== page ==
The bones and joints in the feet experience wear and tear, so conditions that cause damage to the foot can directly affect its health.
This article outlines the basic anatomy of the foot bones, along with some of the most common conditions affecting these bones.
Foot bones and anatomy
The human foot consists of 26 bones. These bones fall into three groups: the tarsal bones, metatarsal bones, and phalanges.
The tarsal bones are a group of seven bones that make up the rear section of the foot.
Tarsal bones include:
- The talus, or ankle bone: The talus is the bone at the top of the foot. It connects with the tibia and fibula bones of the lower leg.
- The calcaneus, or heel bone: The calcaneus is largest of the tarsal bones. It sits below the talus and plays an essential role in supporting body weight.
- The tarsals: These five bones form the arch of the midfoot. They are the medial, intermediate, and lateral cuneiforms, the cuboid, and the navicular.
The metatarsal bones are a group of five tubular bones in the middle of the foot. They connect to the tarsal bones and the phalanges.
The metatarsals sit in a row, and doctors number them one to five. The first one sits closest to the arch of the foot, and number five sits at the outer edge of the foot.
The phalanges are the bones in the toes. The second to fifth toes each contain three phalanges.
From the back of the foot to the front, doctors call them the proximal, middle, and distal phalanges.
The big toe or hallux contains only two phalanges, which are proximal and distal.
The metatarsal phalangeal joints are the joints between the metatarsals and the proximal phalanx of each toe. These joints form the ball of the foot.
The first metatarsal phalangeal joint sits in line with the big toe. It is a common area for foot pain and other problems.
A bunion is a prominent bump on the inside of the foot, near the base of the big toe.
Bunions develop when the bone at the base of the toe — the first metatarsal — begins to separate from the bone at the base of the second toe — the second metatarsal.
As the first metatarsal drifts outwards, it causes the big toe to drift toward the other toes. These processes cause the bunion to become more prominent.
A person with a bunion may experience pain and discomfort at the site of the bunion or underneath the ball of the foot. These symptoms may worsen when walking or standing.
People who develop bunions tend to compensate by carrying more weight on the second toe, which can cause calluses to develop.
Gout is a type of inflammatory arthritis. Although it can affect almost any joint in the body, it most commonly affects the joint at the base of the big toe.
Gout usually occurs due to a high concentration of uric acid in the blood.
Uric acid is a chemical that usually dissolves in the blood and leaves the body through the urine. In people with gout, excess uric acid begins to accumulate and form crystals in the joints.
Uric acid crystal deposits can trigger an extreme inflammatory reaction, which causes pain and swelling in the affected area.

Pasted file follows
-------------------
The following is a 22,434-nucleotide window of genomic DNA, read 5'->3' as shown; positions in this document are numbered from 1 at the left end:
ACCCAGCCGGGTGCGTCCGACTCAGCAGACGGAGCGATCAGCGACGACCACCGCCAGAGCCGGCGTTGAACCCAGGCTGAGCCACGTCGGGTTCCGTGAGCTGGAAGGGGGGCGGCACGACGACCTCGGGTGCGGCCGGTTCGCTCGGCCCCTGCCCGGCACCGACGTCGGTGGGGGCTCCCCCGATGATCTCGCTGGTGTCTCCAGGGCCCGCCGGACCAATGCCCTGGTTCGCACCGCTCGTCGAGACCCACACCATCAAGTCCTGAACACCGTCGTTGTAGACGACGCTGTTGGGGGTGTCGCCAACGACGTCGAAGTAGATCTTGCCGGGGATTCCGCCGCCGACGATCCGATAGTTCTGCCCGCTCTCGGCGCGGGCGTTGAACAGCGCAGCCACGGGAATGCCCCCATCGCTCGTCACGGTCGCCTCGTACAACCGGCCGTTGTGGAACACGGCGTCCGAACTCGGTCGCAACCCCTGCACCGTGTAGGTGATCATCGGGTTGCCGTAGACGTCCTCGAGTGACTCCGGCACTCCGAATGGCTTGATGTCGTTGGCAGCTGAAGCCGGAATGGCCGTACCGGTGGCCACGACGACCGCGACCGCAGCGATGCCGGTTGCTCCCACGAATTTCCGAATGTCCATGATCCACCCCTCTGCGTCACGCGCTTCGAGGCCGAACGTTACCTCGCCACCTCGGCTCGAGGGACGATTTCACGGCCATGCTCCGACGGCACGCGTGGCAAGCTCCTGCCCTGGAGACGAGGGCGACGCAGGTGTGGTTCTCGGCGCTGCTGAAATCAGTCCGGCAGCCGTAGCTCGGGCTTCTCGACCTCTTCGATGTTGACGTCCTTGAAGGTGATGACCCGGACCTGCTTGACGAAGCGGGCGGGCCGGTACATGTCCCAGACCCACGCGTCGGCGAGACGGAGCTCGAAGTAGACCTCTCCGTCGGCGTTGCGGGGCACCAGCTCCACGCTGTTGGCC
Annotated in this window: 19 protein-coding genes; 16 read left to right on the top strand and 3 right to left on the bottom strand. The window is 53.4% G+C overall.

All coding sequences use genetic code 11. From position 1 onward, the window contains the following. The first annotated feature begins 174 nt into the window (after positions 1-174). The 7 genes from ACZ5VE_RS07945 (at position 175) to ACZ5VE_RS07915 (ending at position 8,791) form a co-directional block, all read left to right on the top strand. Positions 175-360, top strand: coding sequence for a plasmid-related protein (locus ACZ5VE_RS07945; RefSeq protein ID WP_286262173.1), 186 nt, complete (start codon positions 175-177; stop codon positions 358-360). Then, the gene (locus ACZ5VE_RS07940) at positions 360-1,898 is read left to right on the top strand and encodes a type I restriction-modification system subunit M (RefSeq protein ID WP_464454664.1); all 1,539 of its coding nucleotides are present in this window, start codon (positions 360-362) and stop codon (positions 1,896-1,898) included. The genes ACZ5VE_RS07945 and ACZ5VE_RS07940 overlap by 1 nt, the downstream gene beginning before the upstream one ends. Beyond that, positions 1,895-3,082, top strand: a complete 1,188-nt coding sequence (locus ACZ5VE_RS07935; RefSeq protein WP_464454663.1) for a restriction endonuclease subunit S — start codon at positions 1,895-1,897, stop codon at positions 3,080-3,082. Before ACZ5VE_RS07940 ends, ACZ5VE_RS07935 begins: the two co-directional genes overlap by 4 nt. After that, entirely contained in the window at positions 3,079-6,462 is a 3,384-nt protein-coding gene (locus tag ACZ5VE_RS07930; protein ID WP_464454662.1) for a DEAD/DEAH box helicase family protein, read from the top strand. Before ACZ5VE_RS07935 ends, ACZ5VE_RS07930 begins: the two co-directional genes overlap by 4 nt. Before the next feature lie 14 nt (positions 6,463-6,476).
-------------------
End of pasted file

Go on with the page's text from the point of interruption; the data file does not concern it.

A hammer toe is a condition that usually affects toes other than the big toe. Instead of pointing straight out in front, these toes point downward, forming a claw shape.
In most cases, the condition develops with age. It is usually the result of a muscle imbalance when the long muscles of the lower leg overpower the smaller muscles of the foot. This imbalance causes the toes to bend inward.
A hammer toe may cause the following symptoms:
- pain and calluses on the tops of the toes due to friction with shoes
- pain on the tips of the toes due to toes pressing into the sole of a shoe
- metatarsalgia, or pain in the joints at the base of the toes
- a sensation that feels like walking on marbles
Heel spurs and plantar fasciitis
Heel spurs are bony growths that develop on the heel bone, or calcaneus. Although they may cause some discomfort, they are rarely painful.
However, heel spurs often develop as a result of a condition called plantar fasciitis, which can cause pain.
Plantar fasciitis refers to inflammation and thickening of the plantar fascia, which is the ligament that supports the arch of the foot.
The following factors can increase the risk of developing plantar fasciitis:
- tight calf muscles that reduce the foot’s ability to flex upward
- a very high arch in the foot
- repetitive impact from some sports
Plantar fasciitis can cause pain in the heel or bottom of the foot when standing or walking.
People who develop heel spurs without plantar fasciitis are unlikely to experience painful symptoms.
Heel spurs affect up to one in 10 people. Of these, only half will experience any pain.
According to the American College of Foot and Ankle Surgeons, a person may wish to see a doctor if they experience any of the following:
- a foot injury, such as a sprain or broken toe
- changes in the appearance of the foot or ankle
- pain in the foot, ankle, or lower leg
- pain or discomfort after standing
- heel pain in the morning
- impaired ability to perform certain activities
- an abnormal growth on the foot
- a medical condition that can affect the feet, such as diabetes or arthritis
The anatomy of the foot is highly intricate, consisting of many bones, joints, and ligaments.
Some health conditions, injuries, and general wear and tear can all cause or contribute to conditions affecting foot bones.
People who experience persistent foot pain or notice changes in the appearance of their feet may wish to see a doctor.
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